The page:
Large for gestational age

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Large for gestational age
New-baby-boy-weight-11-pounds.jpg
LGA: A healthy 11-pound newborn boy, delivered vaginally without complications (41 weeks; fourth child; no GD)
ICD-10 P08
ICD-9 766
DiseasesDB 21929
MedlinePlus 002248
MeSH D005320

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Editor-In-Chief: C. Michael Gibson, M.S., M.D. [1]

Overview

Large for gestational age (LGA) babies are those whose birth weight lies above the 90th percentile for that gestational age. Macrosomia, also known as big baby syndrome, is sometimes used synonymously with LGA, or is otherwise defined as a fetus that weighs above 4000 grams (8 lb 13 oz) or 4500 grams (9 lb 15 oz) regardless of gestational age.

Diagnosis

LGA is generally not diagnosed until after the birth, as the size and weight of the child is rarely checked during the latter stages of pregnancy. Babies that are large for gestational age throughout the pregnancy can sometimes be seen during a routine ultrasound, although fetal weight estimations late in pregnancy are quite imprecise.[1]

There are believed to be links with polyhydramnios (excessive amniotic sac fluid).

Predetermining factors

One of the primary risk factors is poorly-controlled diabetes, particularly gestational diabetes (GD), as well as preexistent diabetes mellitus (DM). This increases maternal plasma glucose levels as well as insulin, stimulating fetal growth. The LGA newborn exposed to maternal DM usually has an increase only in weight. LGA newborns that have complications other than exposure to maternal DM present with universal measurements >90th percentile.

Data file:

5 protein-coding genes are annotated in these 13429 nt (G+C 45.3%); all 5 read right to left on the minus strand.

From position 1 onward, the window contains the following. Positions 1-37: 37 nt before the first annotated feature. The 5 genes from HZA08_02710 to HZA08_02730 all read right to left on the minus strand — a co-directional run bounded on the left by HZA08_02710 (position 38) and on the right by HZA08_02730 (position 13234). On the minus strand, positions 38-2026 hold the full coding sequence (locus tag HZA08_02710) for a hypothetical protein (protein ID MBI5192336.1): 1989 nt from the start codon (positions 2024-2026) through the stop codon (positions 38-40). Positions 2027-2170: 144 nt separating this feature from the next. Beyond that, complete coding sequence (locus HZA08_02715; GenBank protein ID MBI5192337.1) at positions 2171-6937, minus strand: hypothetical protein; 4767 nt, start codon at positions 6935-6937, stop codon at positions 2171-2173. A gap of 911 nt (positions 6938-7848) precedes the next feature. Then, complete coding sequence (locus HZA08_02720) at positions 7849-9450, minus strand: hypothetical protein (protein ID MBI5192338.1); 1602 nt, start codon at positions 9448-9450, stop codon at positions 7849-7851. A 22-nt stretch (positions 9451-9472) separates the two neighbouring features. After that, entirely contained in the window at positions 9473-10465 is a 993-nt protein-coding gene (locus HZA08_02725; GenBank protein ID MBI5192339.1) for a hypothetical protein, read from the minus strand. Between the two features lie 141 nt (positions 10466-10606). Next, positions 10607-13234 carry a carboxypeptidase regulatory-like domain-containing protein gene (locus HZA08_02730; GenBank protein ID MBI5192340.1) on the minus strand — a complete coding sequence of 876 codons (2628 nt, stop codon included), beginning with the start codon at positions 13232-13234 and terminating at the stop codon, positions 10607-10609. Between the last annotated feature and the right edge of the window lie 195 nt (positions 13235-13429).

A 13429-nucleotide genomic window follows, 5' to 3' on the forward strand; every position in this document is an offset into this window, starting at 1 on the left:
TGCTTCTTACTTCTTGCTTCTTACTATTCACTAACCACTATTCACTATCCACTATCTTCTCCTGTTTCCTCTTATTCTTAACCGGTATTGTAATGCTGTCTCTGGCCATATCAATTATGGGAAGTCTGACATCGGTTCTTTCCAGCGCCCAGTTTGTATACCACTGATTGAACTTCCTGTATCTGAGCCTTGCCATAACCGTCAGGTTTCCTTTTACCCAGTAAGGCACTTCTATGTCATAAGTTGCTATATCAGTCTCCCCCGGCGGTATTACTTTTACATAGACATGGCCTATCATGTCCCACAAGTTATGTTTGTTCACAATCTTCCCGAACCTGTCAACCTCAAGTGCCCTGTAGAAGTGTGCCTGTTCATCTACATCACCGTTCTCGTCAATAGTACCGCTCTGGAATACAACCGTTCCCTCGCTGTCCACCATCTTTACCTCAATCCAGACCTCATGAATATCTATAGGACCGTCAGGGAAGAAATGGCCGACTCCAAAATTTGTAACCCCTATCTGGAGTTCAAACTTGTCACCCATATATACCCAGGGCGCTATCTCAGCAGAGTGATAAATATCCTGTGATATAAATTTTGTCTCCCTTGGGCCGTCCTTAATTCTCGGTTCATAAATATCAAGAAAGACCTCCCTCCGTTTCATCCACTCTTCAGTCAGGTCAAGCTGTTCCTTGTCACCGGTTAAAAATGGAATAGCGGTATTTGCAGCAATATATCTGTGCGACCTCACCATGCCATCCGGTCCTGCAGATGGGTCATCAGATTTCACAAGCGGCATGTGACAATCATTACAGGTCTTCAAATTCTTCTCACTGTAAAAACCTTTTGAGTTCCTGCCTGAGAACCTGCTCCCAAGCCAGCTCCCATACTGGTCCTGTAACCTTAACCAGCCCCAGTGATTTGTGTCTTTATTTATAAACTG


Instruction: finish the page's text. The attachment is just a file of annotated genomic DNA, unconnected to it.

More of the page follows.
Other indicating factors include:

  • Gestational age; pregnancies that go beyond 40 weeks increase incidence
  • Fetal sex; male infants tend to weigh more than female infants
  • Genetic factors; taller, heavier parents tend to have larger babies, with an obese mother greatly increasing the chances
  • Excessive maternal weight gain
  • Multiparity (have 2-3x the number of LGA infants vs. primaparas)
  • Congenital anomalies (transposition of great vessels)
  • Erythroblastosis fetalis
  • Use of some antibiotics (amoxicillin, pivampicillin) during pregnancy

The condition is most common in mothers of African origin, partly due to the higher incidence of diabetes.

Treatment

Depending upon the relative size of the head of the baby and the pelvic diameter of the mother vaginal birth may become complicated. One of the most common complications is shoulder dystocia. Such pregnancies often end in caesarean sections in order to safely deliver the baby and to avoid birth canal lacerations. Upon birth, early feeding is essential to prevent fetal hypoglycemia. Early diagnosis of individual problems is required.

References

  1. "Pregnancy - Experts: How accurate are fetal weight estimates? at Pregnancy & Baby". Retrieved 2007-11-28.



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